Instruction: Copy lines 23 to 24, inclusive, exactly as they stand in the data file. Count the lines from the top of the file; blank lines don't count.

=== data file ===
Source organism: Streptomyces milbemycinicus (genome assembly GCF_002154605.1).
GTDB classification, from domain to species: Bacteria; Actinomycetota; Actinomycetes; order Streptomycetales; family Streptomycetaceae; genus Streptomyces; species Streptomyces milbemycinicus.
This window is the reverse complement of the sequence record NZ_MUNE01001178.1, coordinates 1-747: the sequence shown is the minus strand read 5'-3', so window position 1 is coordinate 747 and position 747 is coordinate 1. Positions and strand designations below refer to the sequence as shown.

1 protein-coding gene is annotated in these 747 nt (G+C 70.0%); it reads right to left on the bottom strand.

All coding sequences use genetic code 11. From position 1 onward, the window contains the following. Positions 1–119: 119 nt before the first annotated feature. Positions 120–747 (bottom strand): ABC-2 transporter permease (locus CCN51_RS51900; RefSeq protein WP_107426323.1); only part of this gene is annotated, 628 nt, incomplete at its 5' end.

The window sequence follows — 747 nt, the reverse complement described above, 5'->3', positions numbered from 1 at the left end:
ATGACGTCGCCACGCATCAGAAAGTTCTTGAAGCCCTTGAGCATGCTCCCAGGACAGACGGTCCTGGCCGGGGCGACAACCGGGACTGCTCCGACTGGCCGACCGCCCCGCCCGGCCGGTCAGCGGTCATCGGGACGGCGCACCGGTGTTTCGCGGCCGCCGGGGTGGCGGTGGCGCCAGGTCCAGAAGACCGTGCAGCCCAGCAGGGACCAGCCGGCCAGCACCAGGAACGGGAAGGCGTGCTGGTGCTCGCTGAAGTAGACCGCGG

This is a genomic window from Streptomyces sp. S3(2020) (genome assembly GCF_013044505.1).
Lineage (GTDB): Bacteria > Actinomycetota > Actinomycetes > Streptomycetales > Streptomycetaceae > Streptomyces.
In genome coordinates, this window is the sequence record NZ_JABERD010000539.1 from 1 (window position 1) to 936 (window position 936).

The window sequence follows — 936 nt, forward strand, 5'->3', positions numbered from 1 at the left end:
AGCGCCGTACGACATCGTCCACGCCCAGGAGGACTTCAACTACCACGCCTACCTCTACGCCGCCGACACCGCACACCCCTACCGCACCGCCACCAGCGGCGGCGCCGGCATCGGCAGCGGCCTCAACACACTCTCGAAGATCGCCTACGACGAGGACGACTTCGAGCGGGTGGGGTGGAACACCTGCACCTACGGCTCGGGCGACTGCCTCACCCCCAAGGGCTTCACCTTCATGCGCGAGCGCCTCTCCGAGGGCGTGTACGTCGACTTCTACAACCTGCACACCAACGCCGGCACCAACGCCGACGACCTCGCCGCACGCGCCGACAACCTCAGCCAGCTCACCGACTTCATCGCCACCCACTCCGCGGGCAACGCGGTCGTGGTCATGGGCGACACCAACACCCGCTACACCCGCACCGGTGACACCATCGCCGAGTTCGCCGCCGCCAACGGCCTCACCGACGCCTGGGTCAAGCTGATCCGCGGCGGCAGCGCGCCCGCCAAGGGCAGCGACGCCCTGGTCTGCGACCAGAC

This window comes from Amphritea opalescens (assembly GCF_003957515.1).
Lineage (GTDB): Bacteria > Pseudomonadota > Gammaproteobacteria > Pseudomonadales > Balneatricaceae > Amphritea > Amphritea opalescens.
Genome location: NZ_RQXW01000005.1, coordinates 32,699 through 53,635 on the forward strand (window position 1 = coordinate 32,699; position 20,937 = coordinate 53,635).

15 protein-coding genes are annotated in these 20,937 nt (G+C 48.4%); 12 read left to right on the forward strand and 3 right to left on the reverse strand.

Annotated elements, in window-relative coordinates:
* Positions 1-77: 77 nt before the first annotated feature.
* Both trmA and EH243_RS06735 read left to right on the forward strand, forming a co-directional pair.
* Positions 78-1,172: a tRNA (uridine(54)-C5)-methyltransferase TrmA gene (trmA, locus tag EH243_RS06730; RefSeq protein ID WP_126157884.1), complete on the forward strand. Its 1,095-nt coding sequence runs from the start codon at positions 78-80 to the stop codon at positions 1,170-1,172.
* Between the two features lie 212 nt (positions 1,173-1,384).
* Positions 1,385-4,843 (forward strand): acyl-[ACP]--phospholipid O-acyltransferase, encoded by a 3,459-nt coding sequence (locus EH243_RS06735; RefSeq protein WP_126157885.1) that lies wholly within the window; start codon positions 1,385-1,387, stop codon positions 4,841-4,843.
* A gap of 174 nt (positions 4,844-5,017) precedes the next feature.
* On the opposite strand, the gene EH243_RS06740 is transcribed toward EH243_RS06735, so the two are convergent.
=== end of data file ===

* A gap of 174 nt (positions 4,844-5,017) precedes the next feature.
* On the opposite strand, the gene EH243_RS06740 is transcribed toward EH243_RS06735, so the two are convergent.